There was a time when you would choose a wireless plan based on the number of minutes it included. In those pre-iPhone days, when all you could really do with a cellphone was make calls or text, evaluating plans by minutes made a lot of sense. Nowadays our phones are more handheld computer than telephone and the metric that matters is data.
When it comes to measuring native ad effectiveness, many advertisers are still comparing "minutes" when they should be looking at "data." Advertisers have always valued clicks and CTR over impressions, which makes sense if you're evaluating banner ads, where the impression on its own has little value.
Native advertising should have changed this. A native ad with a headline has far more impression value than a banner, value which is best ascertained by measuring headline quality or brand lift. And yet CTR remains the de facto metric for evaluating all display, including native ads.
Ad recall, in which advertisers literally ask survey participants "which of the following brands do you recall seeing an ad for?" is another outdated metric that still holds currency. When banners still dominated the internet, ad recall surveys were common. In a world where only 50% of banners were viewable and fraud was rampant, it made sense to verify that your ad was seen by an actual human being.
But times change. Viewability and fraud aren't as much of a concern for native advertising as they were for banners. On the Sharethrough Exchange we only trade on viewable impressions. While there may be merit in asking "was my ad seen?": it shouldn't be the first, or even fifth thing you ask in a brand lift study. Advertisers would be much better off focusing on favorability, intent, or even message recall, a more specific version of ad recall that helps advertisers understand whether their headlines are resonating with consumers.
Native advertising requires a new kind of measurement, one based on the unique features of this format: native headlines, placement within the feed, native videos that autoplay on mute.
At Sharethrough we've taken matters into our own hands, partnering with Kantar Millward Brown to create a suite of measurement tools specifically designed to evaluate native ads.
This Brand Insights product features five standardized brand lift packages, each tailored to a specific strategy. We have packages for brand awareness, consideration and intent, as well as message perception and product awareness.
So how do Sharethrough's Brand Insights packages differ from other brand lift solutions?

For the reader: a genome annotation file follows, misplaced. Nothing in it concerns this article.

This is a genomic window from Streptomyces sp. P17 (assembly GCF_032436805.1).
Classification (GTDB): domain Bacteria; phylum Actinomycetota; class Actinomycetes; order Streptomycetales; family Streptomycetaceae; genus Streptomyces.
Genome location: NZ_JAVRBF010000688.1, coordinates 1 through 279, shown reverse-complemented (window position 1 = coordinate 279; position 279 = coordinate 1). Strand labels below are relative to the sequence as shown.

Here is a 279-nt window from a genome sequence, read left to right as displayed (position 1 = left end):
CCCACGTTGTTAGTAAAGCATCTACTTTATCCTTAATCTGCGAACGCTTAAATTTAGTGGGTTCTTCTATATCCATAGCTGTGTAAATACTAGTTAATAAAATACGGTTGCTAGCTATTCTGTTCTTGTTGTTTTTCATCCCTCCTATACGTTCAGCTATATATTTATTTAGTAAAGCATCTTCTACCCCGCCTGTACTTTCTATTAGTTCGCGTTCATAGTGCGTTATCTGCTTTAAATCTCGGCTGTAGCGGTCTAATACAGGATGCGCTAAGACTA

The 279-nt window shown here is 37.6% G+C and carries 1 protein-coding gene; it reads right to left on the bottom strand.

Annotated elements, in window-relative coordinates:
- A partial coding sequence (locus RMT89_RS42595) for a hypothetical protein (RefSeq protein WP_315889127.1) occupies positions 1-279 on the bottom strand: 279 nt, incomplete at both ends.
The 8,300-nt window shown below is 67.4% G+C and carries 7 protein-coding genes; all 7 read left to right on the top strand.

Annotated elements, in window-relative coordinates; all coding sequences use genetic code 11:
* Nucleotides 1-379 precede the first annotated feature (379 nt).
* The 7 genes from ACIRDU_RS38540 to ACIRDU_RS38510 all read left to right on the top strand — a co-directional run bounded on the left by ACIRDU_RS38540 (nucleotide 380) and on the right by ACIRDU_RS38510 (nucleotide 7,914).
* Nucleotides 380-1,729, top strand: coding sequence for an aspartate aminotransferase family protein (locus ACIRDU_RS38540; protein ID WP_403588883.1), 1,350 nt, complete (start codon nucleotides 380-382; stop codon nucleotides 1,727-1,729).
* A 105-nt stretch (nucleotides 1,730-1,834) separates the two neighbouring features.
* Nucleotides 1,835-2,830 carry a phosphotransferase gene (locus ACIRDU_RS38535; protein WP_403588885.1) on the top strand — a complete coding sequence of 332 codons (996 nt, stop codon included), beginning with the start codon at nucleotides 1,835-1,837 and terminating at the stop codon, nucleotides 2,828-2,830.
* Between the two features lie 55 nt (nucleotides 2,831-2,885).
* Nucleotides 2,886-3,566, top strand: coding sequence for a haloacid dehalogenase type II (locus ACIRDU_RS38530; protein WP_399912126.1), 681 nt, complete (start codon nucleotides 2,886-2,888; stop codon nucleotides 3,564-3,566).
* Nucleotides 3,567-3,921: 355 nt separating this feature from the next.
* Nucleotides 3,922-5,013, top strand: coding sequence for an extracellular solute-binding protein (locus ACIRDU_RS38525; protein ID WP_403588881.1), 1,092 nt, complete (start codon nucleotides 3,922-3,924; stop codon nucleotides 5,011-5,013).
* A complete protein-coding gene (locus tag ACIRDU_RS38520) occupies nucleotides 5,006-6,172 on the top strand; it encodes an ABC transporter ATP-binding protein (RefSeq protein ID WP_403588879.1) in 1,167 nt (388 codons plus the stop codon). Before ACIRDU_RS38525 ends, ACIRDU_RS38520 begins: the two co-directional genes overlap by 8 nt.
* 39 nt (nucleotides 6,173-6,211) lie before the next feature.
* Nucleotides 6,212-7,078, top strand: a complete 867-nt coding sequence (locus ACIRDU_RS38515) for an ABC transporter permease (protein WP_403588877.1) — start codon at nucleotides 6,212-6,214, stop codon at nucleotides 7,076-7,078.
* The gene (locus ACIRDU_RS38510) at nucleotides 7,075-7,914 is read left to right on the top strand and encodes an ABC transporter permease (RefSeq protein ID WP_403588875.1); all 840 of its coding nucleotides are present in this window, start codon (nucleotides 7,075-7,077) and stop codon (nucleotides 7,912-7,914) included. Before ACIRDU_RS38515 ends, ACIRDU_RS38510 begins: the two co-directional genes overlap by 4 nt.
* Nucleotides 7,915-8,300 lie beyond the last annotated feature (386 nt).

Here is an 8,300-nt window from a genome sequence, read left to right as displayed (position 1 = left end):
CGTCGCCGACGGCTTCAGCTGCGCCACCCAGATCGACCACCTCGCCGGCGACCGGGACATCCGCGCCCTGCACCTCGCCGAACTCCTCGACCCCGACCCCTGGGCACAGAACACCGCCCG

We ask more questions—able to ask as many as eight for our standard studies. Some brand lift solutions only ask one question. We partner with Kantar Millward Brown for our brand lift studies, which offers a two million-person panel that gives us the ability to ask more questions without worrying about recruitment.
Our questions are selected to address a range of topics. For instance, our brand consideration package asks three brand questions (awareness, familiarity, advocacy) and two campaign questions (brand perception and message awareness).
The packages are setup to provide as much context as possible.
Take our Brand Consideration Package: if you’re trying to understand if consumers have taken a more favorable interest in your brand, your first step is to make sure they’re aware of your brand (you can’t take interest in what you’re not aware of). Next step is to figure out how familiar the consumer is with the brand. These two questions give context to the central question: brand advocacy, or how likely is the consumer to recommend the brand. Asking these additional brand questions gives the advertiser more context, providing a more complete picture of the audience and its stance toward the brand.
For instance, if brand advocacy was low and showed no lift, but familiarity and awareness were high with significant lift, we could deduce that the brand is generally well-known and consumers are familiar with the offering, and that the problem lies at the advocacy stage. For some reason the brand is having difficulty converting that general familiarity into advocacy. The brand now knows it needs to invest in content and messaging that will turn people who are familiar with the brand into advocates.
Advertising has changed, just as the cellphone market has changed. Native ads, which have surpassed banner ads as the most common form of online advertising, are as different from banners as smartphones are from flip phones. It’s time we recognized this and started using metrics that actually matter.